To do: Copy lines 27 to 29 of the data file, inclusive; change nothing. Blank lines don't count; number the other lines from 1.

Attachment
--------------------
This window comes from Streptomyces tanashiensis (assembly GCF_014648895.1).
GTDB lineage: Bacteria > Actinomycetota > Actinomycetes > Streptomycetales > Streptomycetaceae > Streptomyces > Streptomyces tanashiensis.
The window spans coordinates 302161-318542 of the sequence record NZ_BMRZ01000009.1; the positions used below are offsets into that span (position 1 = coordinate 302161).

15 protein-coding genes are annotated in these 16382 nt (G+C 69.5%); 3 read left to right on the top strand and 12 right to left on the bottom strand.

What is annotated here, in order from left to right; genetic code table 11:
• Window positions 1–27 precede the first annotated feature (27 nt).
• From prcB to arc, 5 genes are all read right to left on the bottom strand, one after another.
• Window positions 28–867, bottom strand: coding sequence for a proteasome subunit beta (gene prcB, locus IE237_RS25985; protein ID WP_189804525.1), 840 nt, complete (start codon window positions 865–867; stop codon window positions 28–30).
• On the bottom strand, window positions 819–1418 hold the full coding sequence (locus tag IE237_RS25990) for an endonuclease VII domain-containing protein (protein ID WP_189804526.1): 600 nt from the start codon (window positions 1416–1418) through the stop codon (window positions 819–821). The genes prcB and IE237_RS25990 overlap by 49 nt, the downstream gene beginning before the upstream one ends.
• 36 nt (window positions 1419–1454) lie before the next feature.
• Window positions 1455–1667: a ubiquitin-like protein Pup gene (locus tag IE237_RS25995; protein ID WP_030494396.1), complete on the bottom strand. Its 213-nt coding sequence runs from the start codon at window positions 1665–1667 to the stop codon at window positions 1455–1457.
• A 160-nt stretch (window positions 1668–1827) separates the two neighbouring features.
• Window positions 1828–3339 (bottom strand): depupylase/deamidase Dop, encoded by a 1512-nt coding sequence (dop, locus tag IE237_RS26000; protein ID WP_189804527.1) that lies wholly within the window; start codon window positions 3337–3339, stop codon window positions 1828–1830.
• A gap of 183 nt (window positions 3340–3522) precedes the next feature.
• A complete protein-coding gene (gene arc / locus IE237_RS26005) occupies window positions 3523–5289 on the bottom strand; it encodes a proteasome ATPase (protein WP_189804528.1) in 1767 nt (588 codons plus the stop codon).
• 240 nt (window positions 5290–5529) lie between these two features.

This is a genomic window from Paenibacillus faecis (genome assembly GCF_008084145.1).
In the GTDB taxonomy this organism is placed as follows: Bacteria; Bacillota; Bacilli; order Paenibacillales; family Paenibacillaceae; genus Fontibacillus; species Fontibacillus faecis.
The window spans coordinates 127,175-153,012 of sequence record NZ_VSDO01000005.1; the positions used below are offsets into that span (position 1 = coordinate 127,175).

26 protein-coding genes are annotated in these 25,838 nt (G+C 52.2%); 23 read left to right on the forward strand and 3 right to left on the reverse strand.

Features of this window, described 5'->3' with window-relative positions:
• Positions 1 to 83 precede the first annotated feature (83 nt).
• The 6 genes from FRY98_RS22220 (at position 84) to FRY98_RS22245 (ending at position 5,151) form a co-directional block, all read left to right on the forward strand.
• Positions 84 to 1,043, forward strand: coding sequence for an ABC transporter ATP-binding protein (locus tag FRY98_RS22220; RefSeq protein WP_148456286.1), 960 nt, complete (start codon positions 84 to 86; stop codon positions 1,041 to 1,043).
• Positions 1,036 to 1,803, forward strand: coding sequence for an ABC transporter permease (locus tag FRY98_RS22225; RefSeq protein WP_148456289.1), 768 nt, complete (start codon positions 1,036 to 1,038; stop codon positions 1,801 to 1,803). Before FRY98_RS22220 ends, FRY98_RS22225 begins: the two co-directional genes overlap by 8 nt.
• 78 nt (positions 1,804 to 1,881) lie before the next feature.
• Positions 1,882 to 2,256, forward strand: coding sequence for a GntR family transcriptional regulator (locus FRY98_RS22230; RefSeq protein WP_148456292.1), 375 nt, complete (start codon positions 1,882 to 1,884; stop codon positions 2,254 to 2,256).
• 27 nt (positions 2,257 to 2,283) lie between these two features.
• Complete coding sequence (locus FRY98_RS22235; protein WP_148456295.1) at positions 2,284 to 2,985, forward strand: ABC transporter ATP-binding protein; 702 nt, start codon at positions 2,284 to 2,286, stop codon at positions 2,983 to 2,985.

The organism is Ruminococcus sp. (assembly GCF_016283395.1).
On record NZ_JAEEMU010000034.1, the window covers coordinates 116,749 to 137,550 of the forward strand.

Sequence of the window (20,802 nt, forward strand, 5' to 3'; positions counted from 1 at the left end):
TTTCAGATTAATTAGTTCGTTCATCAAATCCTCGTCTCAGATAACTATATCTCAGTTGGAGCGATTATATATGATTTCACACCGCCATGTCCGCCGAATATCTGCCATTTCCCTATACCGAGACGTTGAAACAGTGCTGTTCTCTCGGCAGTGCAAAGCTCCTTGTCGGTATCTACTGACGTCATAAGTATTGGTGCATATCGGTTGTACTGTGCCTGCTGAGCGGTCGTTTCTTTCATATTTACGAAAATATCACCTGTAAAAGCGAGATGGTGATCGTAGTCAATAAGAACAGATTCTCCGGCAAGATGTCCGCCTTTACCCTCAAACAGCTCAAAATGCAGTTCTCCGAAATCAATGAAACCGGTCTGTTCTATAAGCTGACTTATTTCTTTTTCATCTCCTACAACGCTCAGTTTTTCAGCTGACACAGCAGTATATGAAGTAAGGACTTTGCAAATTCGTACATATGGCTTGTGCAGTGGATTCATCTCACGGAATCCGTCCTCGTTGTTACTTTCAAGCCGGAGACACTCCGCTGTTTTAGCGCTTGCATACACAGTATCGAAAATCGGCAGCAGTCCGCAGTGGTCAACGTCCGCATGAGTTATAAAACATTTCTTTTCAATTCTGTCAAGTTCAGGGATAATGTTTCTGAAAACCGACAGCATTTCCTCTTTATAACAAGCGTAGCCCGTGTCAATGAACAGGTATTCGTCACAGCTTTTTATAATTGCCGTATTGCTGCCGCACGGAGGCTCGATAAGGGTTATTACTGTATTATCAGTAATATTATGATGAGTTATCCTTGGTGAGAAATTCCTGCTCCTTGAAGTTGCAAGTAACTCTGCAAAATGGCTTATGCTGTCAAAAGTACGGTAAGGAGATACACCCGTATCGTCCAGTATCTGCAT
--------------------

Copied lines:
• Positions 1,882 to 2,256, forward strand: coding sequence for a GntR family transcriptional regulator (locus FRY98_RS22230; RefSeq protein WP_148456292.1), 375 nt, complete (start codon positions 1,882 to 1,884; stop codon positions 2,254 to 2,256).
• 27 nt (positions 2,257 to 2,283) lie between these two features.
• Complete coding sequence (locus FRY98_RS22235; protein WP_148456295.1) at positions 2,284 to 2,985, forward strand: ABC transporter ATP-binding protein; 702 nt, start codon at positions 2,284 to 2,286, stop codon at positions 2,983 to 2,985.